Patterns of Constructing the Self and the Construction of a Genre in Younger Pliny: A Reading Grid

Valentina Popescu

University of Cincinnati

The problem of Pliny's display of the self has been addressed by scholars earlier (e.g. E. Leach, 1990, A. M. Riggsby, 1995, 1998), but this paper takes a textual approach to analyze the inner mechanism of both constructing the self and, more important, of constructing a new epistolary genre, thus to identify the authorial intention enclosed in a few letters, all addressed to Calpurnius Fabatus (5.11, 6.12, 7.11, 7.16, 7.23, 7.32). A reading grid is applied to Pliny's text for this purpose, by using the term foil (previously used, with all the differences involved, by E. L. Bundy, 1986, in reading Pindar).          

Human characters and their relationships are used as foils for the Pliny-image; they each add, explicitly or implicitly, reflectively or transitively, light, color, and depth to the self-portrait that Pliny shapes for the lector. For example Calpurnius Fabatus' donations to the city of Comum, slave manumission, interventions on behalf of amici, etc. are foils for Pliny's involvement in similar activities mentioned throughout the collection. Fabatus' reputation is channeled, by association, into the Pliny-image (tua gloria cuius ad me pars aliqua pro necessitudine nostra redundat, 5.11).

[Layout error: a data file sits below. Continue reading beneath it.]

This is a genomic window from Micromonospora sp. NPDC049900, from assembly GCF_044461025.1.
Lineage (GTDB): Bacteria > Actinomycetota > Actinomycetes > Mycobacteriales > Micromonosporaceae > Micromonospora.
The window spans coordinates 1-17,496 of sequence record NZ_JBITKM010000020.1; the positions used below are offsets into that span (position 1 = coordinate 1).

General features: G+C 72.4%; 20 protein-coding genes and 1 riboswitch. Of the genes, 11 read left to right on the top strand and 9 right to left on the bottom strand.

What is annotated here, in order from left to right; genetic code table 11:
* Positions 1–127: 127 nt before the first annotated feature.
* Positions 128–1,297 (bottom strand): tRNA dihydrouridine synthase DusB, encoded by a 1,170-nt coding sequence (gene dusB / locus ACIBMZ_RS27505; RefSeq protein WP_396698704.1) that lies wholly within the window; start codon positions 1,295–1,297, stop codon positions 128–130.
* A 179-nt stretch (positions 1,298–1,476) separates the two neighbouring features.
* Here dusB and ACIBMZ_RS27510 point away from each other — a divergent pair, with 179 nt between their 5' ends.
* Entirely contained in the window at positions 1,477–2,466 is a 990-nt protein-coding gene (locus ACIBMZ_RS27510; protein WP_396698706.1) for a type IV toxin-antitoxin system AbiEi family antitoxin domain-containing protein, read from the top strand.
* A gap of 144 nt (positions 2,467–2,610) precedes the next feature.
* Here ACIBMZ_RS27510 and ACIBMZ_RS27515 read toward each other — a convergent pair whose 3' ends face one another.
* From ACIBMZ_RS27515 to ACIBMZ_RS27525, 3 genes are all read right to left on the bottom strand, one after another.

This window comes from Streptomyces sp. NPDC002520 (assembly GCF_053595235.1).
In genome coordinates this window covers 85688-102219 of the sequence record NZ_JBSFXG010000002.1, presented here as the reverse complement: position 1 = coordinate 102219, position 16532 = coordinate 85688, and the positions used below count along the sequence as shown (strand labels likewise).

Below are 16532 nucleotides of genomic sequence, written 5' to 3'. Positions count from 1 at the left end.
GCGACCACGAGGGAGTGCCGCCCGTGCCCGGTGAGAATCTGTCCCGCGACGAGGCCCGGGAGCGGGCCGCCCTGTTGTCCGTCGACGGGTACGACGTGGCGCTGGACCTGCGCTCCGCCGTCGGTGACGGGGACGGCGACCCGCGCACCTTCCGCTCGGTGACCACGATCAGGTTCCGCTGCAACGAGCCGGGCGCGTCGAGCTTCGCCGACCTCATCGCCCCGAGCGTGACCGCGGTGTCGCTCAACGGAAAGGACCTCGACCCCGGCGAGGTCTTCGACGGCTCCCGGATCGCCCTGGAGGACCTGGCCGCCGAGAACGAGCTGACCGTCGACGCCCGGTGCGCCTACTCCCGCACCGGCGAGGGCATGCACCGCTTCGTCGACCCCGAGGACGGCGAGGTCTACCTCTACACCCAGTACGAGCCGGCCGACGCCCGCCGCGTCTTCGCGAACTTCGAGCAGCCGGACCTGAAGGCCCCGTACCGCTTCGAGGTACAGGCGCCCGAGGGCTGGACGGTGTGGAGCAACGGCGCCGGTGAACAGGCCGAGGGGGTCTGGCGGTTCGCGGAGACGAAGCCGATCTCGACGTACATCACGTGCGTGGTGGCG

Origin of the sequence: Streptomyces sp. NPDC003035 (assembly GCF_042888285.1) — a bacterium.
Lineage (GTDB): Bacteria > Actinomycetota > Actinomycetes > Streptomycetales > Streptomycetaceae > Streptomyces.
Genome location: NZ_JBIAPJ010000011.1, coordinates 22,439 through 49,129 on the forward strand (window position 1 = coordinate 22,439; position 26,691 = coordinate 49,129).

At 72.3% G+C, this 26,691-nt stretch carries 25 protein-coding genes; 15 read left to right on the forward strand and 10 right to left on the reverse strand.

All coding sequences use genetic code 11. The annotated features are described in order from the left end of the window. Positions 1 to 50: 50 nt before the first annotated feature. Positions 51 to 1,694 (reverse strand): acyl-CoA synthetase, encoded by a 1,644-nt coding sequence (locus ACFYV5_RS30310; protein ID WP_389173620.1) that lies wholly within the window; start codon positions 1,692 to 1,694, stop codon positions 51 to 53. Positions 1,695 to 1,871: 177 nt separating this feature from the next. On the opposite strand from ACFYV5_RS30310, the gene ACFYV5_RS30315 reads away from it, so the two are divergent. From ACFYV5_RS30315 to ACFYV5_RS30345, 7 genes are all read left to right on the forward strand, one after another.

Letters, both individually and in sequel, are also used as foils for the whole epistolary corpus; they reflect the growing process of the collection, with one letter mirroring and answering another (e.g. recepi litteras tuas ex quibus cognovi speciosissimam…, 5.11), with miniseries developing around the same topic (e.g. 7.16, 23, 32), reflecting microcosmically the macrocosm they are part of, with constant implicit references to the intended lector and the ideal reception which the author envisaged for his work. They actually show how Pliny's epistolary system functions as a genre. The letters reveal themselves as self-evoking, as a metatext, retaining, encoded, the mechanisms of their composition, the intentions of their author, and his expectations from the lector.   


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